Our Arkyd-6 spacecraft will be riding as a secondary payload onboard the Indian Space Research Organization’s Polar Satellite Launch Vehicle (PSLV). The PSLV will launch from the Satish Dhawan Space Center in Southern India.
About a half hour after the PSLV takes off, the fourth stage of the rocket will deploy Arkyd-6 into its target orbit. About 30 minutes after separation from the launch vehicle, Arkyd-6 will enable its communication system and start turning the solar panels towards the Sun to begin generating power. Arkyd-6 is entering a Sun-synchronous polar orbit around Earth. This means that the spacecraft is in an orbit that travels more North to South, rather than in an equatorial orbit that travels more West to East.
Arkyd-6 was designed to be autonomous in flight. In addition to some automated activities that will occur just after separating from the launch vehicle, the spacecraft was designed to complete all its critical functions such as attitude orientation towards the sun, power generation, and communication of critical data without ground intervention. Additionally, once we’ve commissioned Arkyd-6’s high-powered computer, the spacecraft will know its location over Earth and when an upcoming communication pass will occur so that it may automatically point its antenna to the ground station.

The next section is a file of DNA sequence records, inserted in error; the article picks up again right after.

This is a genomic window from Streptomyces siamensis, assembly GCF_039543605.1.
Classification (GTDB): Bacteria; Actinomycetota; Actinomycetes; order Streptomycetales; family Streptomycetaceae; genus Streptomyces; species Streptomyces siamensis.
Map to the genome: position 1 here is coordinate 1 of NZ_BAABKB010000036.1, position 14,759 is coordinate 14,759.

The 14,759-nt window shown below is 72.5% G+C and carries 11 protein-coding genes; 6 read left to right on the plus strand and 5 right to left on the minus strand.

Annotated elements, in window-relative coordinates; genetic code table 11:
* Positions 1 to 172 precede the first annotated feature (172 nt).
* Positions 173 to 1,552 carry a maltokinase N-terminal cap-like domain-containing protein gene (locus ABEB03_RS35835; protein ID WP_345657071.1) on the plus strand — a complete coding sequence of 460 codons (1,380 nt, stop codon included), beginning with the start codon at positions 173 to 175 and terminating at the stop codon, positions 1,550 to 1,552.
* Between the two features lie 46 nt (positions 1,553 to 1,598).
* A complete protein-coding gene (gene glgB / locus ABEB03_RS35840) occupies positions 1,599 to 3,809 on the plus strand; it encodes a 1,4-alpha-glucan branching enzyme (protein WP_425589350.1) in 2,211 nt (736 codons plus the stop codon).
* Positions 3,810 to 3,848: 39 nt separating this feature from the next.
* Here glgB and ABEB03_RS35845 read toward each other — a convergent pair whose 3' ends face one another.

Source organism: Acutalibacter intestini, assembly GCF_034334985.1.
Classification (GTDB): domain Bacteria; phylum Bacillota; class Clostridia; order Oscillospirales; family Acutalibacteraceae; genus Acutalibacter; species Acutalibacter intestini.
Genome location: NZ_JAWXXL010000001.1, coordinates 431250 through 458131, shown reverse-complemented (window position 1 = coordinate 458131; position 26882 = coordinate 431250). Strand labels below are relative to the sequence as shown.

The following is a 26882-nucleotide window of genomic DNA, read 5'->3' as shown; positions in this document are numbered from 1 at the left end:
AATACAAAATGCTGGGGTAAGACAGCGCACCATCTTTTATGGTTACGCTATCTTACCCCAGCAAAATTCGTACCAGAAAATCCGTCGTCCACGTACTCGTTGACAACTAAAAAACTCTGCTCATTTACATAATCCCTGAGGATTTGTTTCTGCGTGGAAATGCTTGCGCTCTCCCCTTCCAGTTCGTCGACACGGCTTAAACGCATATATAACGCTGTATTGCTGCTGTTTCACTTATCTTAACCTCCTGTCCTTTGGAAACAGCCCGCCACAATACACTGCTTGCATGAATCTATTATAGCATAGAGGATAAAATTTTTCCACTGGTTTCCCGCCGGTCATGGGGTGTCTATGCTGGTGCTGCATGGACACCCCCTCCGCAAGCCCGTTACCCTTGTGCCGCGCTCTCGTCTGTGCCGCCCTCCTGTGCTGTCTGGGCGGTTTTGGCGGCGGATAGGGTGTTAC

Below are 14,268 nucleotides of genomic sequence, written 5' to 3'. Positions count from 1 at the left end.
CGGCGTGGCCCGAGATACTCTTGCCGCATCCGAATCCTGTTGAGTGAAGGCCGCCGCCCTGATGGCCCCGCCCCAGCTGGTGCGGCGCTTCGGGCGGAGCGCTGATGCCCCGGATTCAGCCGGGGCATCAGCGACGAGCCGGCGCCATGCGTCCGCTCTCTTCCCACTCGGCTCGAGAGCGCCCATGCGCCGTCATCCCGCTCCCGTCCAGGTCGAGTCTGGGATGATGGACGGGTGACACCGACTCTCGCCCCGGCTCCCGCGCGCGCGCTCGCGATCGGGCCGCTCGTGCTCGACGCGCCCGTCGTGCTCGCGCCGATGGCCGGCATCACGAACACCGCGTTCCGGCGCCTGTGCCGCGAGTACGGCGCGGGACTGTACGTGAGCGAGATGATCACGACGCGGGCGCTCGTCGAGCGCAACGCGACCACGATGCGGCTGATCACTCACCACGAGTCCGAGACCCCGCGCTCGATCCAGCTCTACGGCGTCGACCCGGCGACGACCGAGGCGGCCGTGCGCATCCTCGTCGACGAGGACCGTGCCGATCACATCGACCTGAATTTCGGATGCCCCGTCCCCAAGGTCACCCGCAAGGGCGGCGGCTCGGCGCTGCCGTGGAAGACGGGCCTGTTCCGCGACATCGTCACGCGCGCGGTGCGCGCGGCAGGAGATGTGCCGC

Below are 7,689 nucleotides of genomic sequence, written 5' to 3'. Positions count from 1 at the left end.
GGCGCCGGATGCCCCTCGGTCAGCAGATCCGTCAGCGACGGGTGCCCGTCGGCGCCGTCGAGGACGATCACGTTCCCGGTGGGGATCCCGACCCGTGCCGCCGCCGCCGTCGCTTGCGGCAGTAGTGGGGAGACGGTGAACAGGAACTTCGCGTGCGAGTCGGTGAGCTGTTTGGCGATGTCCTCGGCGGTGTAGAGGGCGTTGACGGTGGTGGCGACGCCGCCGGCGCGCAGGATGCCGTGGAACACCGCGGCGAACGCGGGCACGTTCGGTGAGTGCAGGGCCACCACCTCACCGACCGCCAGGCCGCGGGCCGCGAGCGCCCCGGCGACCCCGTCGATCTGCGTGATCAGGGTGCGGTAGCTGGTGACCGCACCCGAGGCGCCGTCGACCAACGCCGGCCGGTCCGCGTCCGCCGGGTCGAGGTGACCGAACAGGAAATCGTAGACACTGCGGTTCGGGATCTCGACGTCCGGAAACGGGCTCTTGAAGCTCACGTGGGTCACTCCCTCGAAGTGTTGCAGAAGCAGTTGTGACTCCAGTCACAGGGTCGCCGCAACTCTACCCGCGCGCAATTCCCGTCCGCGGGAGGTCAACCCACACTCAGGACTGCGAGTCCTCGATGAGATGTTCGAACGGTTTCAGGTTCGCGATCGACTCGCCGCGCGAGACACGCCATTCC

In our Mission Operations Center, we will be planning activities for our upcoming passes, executing those passes from our ground station, and reviewing spacecraft telemetry. During a pass, we will prescribe a set of commands to be transmitted to the spacecraft to accomplish specific actions such as uplinking communication windows, turning the spacecraft to a specific attitude, or downlinking the next mid-wave infrared image.
I’m really excited to get Arkyd-6 in space and to receive its first mid-wave infrared image.
Arkyd-6 Project Lead